Child abuse ‘may well have been’ covered up – Norman Tebbit
A former cabinet minister has said there “may well have been” a political cover-up of child sex abuse in the 1980s.
Lord Tebbit told the Andrew Marr Show the culture at the time was to protect “the establishment” rather than delving “too far” into such claims.
His comments come after it emerged that the Home Office could not locate 114 potentially relevant files. Current MP Keith Vaz said files had been lost “on an industrial scale”.
The government has rejected calls for an over-arching public inquiry into the various allegations of child abuse from that era.
However, a new review, to be carried out by a senior legal figure from outside Whitehall, will look into a Home Office review last year of any information it received in the 1980s and 1990s about organised child sex abuse.
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How they would stage a bioterror event
There are future scenarios which, with enough exposure before they happen, can be stopped, or at least analyzed correctly when they occur.
A staged bioterror event is one of those.
The primary fact is: no matter what kind of germ you’re talking about or where it came from, releasing it intentionally does not guarantee predictable results.
For instance, people whose immune systems are at different levels of strength are going to react differently.
The perpetrators may find that less than 2% of people exposed get sick and die.
But there is another strategy that should be understood:
The use of a germ as a cover story for a chemical.
American Vets May Become American Guerrillas When the SHTF in the USA
Despite what seems like an endless parade of stories about federal government stupidity and malfeasance repetitively emerging over years and decades, there are a few in government who have brains, who think and connect the dots, at least in connection to the ever enlarging presence of American veterans who know tactics and strategy and how to make and use weapons. Such thinkers have, as part of their responsibility to look after the interests of their elite 1% masters, surely recognized, in light of the developments mentioned in this article, the threat American veterans trained in warfare may represent to their elite master’s interests as the economy implodes due to their master’s machinations:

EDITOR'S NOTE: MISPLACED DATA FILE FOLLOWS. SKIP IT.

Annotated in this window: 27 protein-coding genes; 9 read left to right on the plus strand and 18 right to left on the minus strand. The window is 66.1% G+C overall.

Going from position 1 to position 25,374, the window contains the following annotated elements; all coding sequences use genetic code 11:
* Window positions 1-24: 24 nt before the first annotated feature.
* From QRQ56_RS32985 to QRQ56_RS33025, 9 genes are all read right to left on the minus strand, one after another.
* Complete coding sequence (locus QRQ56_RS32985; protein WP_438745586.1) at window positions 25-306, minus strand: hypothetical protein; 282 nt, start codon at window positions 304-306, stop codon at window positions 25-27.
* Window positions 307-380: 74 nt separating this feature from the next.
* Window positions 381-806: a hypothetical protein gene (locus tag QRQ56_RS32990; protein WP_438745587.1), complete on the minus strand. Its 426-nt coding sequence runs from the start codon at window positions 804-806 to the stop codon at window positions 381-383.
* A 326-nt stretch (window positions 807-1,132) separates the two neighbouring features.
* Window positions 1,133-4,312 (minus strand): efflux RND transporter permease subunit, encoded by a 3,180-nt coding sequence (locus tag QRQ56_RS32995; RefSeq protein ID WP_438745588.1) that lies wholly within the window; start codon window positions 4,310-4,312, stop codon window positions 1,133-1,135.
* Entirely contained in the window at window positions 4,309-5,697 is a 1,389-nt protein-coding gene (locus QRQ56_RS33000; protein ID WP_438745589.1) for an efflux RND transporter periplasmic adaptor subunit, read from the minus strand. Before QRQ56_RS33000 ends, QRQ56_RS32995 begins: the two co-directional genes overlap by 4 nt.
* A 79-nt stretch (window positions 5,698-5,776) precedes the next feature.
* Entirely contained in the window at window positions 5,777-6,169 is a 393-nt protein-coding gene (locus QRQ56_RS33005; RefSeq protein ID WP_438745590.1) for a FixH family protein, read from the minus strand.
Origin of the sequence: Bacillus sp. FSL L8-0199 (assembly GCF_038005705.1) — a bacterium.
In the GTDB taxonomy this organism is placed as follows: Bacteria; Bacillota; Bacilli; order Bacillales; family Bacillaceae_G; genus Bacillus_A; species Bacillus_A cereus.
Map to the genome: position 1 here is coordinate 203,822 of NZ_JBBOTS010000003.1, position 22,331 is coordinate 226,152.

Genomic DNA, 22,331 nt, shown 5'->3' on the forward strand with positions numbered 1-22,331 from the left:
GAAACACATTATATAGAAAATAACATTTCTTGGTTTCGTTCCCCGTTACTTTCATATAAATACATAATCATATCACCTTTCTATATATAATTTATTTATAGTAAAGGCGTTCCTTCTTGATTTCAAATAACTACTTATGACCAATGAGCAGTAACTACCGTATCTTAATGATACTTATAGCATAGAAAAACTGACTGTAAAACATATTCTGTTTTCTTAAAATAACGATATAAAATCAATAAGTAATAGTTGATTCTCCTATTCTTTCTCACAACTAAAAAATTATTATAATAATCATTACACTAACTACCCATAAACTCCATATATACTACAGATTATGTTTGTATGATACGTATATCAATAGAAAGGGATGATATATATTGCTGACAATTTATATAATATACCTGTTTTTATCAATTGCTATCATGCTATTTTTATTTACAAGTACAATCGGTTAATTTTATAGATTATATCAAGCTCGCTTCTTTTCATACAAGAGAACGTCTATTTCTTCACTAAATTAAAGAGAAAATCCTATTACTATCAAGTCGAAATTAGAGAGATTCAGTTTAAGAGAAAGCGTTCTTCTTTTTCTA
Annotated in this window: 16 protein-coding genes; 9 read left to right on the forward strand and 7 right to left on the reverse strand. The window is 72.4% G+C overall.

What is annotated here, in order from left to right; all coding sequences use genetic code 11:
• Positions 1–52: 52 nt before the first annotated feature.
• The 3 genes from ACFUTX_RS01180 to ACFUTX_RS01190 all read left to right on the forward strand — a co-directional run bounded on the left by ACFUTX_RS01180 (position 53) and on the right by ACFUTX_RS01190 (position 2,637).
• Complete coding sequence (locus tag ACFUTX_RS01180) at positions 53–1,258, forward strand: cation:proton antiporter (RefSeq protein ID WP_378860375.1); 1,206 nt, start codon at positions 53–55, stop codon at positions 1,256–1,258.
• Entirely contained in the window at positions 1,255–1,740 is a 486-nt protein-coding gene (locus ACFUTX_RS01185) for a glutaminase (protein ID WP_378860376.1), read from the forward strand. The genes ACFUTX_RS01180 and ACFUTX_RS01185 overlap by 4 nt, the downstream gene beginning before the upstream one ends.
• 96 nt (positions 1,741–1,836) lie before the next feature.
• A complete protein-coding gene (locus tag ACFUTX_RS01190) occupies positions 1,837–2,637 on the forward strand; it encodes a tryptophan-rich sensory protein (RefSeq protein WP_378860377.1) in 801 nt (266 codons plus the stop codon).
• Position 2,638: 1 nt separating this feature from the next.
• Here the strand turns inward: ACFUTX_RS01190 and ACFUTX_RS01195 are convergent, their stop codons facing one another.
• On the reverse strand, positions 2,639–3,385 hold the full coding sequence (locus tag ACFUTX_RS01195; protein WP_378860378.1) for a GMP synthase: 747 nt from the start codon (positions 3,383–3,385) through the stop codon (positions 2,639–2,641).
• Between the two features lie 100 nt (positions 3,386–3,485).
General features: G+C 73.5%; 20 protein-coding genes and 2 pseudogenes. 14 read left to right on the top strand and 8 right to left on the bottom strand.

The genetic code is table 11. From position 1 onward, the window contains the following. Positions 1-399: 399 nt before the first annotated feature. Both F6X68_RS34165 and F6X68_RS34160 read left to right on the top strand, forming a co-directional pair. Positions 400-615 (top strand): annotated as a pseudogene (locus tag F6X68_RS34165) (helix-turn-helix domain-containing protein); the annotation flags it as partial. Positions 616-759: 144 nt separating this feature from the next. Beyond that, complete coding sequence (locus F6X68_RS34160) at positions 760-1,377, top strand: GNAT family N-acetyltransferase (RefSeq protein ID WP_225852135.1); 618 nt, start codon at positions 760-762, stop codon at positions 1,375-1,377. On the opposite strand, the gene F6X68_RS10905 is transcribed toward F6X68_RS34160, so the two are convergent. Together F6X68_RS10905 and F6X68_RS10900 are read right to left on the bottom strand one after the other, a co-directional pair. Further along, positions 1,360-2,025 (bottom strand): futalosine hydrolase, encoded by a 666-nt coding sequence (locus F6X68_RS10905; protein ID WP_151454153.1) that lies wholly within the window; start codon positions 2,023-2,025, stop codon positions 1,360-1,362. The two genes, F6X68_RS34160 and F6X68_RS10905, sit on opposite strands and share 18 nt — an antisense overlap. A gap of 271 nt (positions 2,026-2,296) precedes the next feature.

“In an interview with Fox 59, a Morgan County, Indiana Police Sergeant admits that the increasing militarization of domestic police departments is partly to deal with returning veterans who are now seen as a homegrown terror threat. Sgt. Dan Downing of the Morgan County Sheriff’s Department states, “When I first started we really didn’t have the violence that we see today,” adding, “The weaponry is totally different now that it was in the beginning of my career, plus, you have a lot of people who are coming out of the military that have the ability and knowledge to build IEDs and to defeat law enforcement techniques…Indiana seems to be a major trial balloon for the militarization of law enforcement given that the Indiana National Guard has also just purchased two military UH-72 Lakota helicopters
which will also be used by local police and the DHS for “homeland security missions”. Downing’s claim that armored tanks are necessary to deal with violent crime doesn’t jive with actual statistics which suggest that violent crime is in fact on the decrease
Stephan A. Schwartz
The War on Drugs has always been a charade, a flashy story to get the rubes riled up, whose real purpose was to justify increased law enforcement budgets, prison budgets, judiciary budgets, and inflated corporate profits for all the technology this bogus war involves. It has been a disaster at every level of social policy, albeit ever so profitable.
Group of Nobel Prize Winners Warns: The ‘War on Drugs’ has Failed
Agence France-Presse (France)/The Raw Story
The global ‘war on drugs” has been a catastrophic failure and world leaders must rethink their approach, a group including five Nobel Prize-winning economists, Britain’s deputy prime minister and a former U.S. secretary of state said Tuesday.
An academic report published by the London School of Economics (LSE) called ‘Ending the Drug Wars” pointed to violence in Afghanistan, Latin America and other regions as evidence of the need for a new approach.